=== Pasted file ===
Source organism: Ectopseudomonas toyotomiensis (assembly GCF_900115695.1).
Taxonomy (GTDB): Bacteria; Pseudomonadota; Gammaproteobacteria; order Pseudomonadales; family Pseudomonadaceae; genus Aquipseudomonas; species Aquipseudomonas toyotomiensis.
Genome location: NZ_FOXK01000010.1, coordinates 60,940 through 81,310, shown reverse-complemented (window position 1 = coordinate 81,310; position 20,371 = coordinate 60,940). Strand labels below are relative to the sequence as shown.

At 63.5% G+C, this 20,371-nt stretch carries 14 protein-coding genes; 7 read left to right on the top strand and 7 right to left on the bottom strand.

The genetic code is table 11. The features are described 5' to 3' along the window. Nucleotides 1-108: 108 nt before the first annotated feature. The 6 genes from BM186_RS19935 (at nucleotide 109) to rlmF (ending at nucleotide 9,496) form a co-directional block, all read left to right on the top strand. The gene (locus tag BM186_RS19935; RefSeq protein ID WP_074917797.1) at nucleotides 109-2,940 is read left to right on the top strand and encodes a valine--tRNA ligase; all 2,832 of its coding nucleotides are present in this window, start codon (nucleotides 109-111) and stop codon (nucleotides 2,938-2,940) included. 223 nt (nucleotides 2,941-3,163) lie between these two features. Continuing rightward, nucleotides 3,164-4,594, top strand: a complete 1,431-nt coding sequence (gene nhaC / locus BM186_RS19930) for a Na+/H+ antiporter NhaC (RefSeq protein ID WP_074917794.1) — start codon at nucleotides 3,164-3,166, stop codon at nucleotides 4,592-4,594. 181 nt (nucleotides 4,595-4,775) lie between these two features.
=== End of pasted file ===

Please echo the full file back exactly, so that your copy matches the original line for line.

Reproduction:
Source organism: Ectopseudomonas toyotomiensis (assembly GCF_900115695.1).
Taxonomy (GTDB): Bacteria; Pseudomonadota; Gammaproteobacteria; order Pseudomonadales; family Pseudomonadaceae; genus Aquipseudomonas; species Aquipseudomonas toyotomiensis.
Genome location: NZ_FOXK01000010.1, coordinates 60,940 through 81,310, shown reverse-complemented (window position 1 = coordinate 81,310; position 20,371 = coordinate 60,940). Strand labels below are relative to the sequence as shown.

At 63.5% G+C, this 20,371-nt stretch carries 14 protein-coding genes; 7 read left to right on the top strand and 7 right to left on the bottom strand.

The genetic code is table 11. The features are described 5' to 3' along the window. Nucleotides 1-108: 108 nt before the first annotated feature. The 6 genes from BM186_RS19935 (at nucleotide 109) to rlmF (ending at nucleotide 9,496) form a co-directional block, all read left to right on the top strand. The gene (locus tag BM186_RS19935; RefSeq protein ID WP_074917797.1) at nucleotides 109-2,940 is read left to right on the top strand and encodes a valine--tRNA ligase; all 2,832 of its coding nucleotides are present in this window, start codon (nucleotides 109-111) and stop codon (nucleotides 2,938-2,940) included. 223 nt (nucleotides 2,941-3,163) lie between these two features. Continuing rightward, nucleotides 3,164-4,594, top strand: a complete 1,431-nt coding sequence (gene nhaC / locus BM186_RS19930) for a Na+/H+ antiporter NhaC (RefSeq protein ID WP_074917794.1) — start codon at nucleotides 3,164-3,166, stop codon at nucleotides 4,592-4,594. 181 nt (nucleotides 4,595-4,775) lie between these two features.